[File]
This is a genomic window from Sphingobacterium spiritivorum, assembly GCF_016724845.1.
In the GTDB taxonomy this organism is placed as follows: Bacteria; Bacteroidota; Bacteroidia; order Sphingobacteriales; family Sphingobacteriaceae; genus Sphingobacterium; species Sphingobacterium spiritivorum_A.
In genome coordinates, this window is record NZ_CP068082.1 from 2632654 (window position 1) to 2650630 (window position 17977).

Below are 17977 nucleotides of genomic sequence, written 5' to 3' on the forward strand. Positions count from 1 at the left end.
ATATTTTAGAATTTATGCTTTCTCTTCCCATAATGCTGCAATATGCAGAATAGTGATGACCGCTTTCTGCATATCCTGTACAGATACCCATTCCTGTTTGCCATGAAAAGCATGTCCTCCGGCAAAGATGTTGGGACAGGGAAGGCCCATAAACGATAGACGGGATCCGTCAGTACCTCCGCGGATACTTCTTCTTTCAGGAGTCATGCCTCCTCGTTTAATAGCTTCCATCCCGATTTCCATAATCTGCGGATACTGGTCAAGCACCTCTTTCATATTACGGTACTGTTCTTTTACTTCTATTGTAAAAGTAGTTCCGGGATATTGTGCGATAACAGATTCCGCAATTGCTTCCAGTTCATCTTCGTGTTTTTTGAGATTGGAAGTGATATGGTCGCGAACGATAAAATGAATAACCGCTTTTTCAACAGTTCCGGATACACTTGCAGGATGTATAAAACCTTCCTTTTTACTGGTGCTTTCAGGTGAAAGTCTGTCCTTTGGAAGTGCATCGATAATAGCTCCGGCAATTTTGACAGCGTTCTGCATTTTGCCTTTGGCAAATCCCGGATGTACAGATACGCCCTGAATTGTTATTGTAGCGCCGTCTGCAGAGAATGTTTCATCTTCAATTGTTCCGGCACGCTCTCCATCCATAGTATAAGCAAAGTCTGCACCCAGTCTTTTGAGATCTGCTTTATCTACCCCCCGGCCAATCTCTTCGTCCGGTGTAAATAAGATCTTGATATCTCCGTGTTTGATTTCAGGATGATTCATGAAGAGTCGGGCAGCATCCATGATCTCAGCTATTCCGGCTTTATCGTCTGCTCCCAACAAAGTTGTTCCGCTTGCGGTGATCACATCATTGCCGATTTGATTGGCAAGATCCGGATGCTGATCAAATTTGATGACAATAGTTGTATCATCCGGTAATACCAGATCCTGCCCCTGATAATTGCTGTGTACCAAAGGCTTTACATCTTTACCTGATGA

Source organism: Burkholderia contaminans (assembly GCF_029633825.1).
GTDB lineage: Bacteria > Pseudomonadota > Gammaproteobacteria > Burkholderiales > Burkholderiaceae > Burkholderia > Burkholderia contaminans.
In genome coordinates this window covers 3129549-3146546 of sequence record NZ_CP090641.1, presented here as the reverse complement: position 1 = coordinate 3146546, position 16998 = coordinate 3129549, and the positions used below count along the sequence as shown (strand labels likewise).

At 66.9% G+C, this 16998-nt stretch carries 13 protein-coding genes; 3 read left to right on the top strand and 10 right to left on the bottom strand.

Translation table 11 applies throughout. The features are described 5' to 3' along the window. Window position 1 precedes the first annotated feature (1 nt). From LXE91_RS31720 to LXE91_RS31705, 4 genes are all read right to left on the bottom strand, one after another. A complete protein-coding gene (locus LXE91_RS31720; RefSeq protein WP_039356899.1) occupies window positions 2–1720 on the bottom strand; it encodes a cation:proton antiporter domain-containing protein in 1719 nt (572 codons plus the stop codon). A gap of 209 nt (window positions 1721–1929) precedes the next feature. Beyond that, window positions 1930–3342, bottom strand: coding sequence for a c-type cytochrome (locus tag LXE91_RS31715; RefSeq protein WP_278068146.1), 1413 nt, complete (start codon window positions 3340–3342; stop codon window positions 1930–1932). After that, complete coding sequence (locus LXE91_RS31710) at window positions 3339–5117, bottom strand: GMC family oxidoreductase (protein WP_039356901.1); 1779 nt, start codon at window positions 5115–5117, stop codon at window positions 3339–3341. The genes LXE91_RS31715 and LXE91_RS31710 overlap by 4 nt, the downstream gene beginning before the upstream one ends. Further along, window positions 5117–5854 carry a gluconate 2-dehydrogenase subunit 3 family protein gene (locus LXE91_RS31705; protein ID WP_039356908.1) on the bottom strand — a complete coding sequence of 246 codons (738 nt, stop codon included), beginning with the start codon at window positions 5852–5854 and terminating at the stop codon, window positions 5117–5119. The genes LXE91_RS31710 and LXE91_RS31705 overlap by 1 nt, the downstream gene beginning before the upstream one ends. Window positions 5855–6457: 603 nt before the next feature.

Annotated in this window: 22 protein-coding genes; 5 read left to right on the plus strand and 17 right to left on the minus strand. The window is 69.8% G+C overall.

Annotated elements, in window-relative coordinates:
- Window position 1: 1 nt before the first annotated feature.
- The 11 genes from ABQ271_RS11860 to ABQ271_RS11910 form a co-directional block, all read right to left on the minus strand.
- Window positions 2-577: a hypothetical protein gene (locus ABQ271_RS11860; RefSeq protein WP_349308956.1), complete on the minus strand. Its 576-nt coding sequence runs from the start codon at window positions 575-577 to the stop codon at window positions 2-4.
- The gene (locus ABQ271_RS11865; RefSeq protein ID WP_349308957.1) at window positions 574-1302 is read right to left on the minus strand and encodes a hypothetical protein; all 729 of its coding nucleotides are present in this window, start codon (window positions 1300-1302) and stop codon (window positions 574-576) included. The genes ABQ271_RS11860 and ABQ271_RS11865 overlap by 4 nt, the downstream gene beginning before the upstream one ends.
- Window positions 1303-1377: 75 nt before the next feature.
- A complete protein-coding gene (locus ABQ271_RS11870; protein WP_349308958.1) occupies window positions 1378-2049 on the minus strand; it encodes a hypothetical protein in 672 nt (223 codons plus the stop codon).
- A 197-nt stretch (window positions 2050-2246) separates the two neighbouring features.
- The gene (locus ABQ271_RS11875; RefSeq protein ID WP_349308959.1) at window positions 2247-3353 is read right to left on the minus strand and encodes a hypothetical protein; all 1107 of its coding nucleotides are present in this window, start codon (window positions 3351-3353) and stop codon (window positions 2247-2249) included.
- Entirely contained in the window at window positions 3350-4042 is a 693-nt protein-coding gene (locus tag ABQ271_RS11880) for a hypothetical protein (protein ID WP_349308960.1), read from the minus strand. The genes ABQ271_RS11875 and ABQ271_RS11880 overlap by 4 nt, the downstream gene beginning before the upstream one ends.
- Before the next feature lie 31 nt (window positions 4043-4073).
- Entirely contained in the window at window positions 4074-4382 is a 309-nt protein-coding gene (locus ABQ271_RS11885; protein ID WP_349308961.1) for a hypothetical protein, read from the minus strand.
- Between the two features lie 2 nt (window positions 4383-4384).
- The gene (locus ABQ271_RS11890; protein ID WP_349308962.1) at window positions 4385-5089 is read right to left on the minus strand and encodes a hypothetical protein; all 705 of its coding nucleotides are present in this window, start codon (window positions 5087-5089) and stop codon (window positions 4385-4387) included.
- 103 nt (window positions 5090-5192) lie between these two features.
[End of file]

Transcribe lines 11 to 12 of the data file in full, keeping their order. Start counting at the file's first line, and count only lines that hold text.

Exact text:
Annotated in this window: 22 protein-coding genes; 5 read left to right on the plus strand and 17 right to left on the minus strand. The window is 69.8% G+C overall.

Annotated elements, in window-relative coordinates: